Rand Paul ‘filibusters’ Patriot Act renewal

Presidential candidate Rand Paul takes US Senate floor for ten and a half hours to oppose the renewal of the Patriot Act, which he calls ‘a direct violation of the Fourth Amendment’

Photo by: Reuters
Photo by: Reuters

Updated Jul 28, 2015

Kentucky Senator Rand Paul took the US Senate floor on Wednesday afternoon and tweeted “I’ve just taken the Senate floor to begin a filibuster of the Patriot Act renewal. It’s time to end the NSA spying!” at 1:18 pm EDT (5:18 pm GMT).

He did not step down until just before midnight, after speaking for ten and a half hours.

While the protest speech is not technically a filibuster -  it did not delay consideration of any bill - it nevertheless attracted attention to Paul’s libertarian politics and his concerns about privacy, and may help him stand out from his rivals during his presidential run.

Rand Paul has previously filibustered to voice his opposition to US military drone use on American soil in March 2013. The almost 13-hour speech turned him into a civil libertarian star and carried US drone policy to the front pages of national newspapers.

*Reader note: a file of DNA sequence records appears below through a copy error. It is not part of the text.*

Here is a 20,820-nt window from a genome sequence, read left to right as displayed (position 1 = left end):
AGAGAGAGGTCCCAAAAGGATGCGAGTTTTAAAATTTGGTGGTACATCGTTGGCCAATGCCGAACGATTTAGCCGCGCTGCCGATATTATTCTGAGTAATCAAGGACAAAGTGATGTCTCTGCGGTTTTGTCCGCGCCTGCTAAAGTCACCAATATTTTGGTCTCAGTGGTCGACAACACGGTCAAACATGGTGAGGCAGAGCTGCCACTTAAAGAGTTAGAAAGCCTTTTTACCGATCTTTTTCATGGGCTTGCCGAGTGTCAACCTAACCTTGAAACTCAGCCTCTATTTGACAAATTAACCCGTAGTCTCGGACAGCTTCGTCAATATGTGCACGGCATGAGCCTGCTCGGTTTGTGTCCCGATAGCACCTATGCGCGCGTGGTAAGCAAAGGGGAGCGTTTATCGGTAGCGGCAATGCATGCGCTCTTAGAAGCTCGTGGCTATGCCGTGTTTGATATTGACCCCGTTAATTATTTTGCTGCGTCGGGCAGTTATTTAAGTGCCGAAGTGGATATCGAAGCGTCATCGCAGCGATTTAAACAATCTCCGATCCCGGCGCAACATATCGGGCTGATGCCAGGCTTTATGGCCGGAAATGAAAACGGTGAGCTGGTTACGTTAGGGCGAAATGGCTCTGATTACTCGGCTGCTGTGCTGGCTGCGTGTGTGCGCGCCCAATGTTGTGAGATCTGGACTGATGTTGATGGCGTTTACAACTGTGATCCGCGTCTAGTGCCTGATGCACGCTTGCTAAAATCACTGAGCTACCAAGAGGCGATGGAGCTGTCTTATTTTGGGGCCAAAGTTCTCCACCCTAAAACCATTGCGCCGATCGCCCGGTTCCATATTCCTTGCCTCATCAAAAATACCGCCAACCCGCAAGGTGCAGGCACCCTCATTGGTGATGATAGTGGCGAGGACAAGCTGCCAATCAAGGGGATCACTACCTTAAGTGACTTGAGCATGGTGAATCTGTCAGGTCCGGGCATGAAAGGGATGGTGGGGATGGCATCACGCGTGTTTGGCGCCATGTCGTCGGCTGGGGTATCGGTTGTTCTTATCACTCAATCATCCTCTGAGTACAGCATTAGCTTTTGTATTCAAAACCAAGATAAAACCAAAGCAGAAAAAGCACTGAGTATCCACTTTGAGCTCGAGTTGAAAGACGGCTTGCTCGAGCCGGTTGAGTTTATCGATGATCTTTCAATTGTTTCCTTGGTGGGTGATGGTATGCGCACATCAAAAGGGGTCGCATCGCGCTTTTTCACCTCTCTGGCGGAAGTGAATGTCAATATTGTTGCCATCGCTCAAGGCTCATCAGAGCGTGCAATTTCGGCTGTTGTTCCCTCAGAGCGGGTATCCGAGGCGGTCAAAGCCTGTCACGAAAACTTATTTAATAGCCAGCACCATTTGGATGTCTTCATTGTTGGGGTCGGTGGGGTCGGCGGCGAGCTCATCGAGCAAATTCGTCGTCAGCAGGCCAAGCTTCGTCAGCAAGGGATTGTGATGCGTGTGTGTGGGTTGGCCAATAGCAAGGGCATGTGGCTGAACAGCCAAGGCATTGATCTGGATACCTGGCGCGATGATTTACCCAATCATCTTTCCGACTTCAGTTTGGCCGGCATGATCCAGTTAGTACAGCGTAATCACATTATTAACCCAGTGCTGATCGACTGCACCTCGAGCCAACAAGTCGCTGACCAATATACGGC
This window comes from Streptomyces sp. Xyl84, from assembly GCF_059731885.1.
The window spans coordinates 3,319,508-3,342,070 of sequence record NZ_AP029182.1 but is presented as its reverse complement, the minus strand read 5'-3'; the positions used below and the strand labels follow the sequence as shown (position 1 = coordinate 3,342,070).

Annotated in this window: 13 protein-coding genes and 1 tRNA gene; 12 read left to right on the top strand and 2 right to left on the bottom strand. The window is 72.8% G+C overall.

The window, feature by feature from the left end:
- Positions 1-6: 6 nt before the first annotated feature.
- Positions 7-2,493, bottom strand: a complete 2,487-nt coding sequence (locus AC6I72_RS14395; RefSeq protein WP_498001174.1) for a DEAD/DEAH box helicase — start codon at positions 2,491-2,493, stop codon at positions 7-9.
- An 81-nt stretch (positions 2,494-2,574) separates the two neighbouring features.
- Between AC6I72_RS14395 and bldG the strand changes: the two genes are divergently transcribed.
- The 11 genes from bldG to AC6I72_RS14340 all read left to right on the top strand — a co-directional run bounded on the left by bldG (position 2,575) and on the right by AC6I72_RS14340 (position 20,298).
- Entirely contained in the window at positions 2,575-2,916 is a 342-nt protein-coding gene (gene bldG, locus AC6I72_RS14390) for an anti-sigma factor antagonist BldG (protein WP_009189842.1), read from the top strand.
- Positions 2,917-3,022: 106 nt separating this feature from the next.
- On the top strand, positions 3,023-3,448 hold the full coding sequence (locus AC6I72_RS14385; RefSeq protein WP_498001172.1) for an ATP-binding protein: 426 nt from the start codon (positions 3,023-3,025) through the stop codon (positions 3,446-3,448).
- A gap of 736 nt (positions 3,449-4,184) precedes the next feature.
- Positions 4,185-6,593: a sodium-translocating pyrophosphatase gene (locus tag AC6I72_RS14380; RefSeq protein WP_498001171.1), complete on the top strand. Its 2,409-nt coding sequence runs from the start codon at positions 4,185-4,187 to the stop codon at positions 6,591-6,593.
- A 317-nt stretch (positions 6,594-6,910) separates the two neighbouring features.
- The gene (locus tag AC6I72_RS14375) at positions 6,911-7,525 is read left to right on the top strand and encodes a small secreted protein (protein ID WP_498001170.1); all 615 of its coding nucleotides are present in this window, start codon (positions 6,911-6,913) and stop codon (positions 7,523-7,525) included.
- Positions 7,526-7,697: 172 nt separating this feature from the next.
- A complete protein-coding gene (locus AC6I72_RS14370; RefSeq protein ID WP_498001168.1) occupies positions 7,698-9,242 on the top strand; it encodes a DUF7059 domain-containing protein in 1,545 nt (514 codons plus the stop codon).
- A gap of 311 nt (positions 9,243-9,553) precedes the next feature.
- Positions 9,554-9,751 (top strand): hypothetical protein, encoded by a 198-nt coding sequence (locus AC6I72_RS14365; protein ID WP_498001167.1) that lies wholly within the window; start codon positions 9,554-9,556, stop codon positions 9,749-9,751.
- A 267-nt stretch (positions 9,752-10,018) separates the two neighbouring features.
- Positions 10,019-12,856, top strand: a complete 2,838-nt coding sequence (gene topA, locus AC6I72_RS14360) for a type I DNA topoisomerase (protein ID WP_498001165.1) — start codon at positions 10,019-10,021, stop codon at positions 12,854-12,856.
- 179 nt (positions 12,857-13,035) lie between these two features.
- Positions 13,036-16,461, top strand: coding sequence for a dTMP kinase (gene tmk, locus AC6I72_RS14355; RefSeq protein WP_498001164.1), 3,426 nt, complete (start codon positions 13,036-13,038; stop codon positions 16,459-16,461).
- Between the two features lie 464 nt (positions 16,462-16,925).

This time in his opposition to the Patriot Act he is joined by the likes of Sen. Ted Cruz, another presidential contender, while their rival Sen. Marco Rubio says he finds the Patriot Act a critical component in the US fight against terrorism.

Signed into law by George W. Bush following the Sept. 11 attacks, the USA PATRIOT Act ("Uniting and Strengthening America by Providing Appropriate Tools Required to Intercept and Obstruct Terrorism Act of 2001") allows government agencies more leeway in conducting investigations while - opponents have claimed - violating the Fourth Amendment rights of US citizens.

Although the Fourth Amendment prohibits unreasonable searches and seizures and requires any warrant to be judicially sanctioned and supported by probable cause, the Patriot Act has been used to justify bulk collection of data about Americans’ phone calls and other surveillance programmes.

Three provisions, the most divisive being Section 215,  are set to expire on June 1 unless Congress renews them either in their current form or in revised versions.

A US appeals court concluded on May 6 that the NSA’s bulk collection of Americans’ telephone metadata exceeded the scope of what Congress authorised under Section 215 and was therefore illegal.

Senate Majority Leader Mitch McConnell (R-Ken.) said he aims to extend provisions of the Patriot Act as it is through to 2020, but he faces strong opposition from both his fellow Republicans and Democrats, as the Patriot Act became a matter of controversy when NSA’s massive surveillance programme was revealed in 2013 by Edward Snowden.

TRTWorld and agencies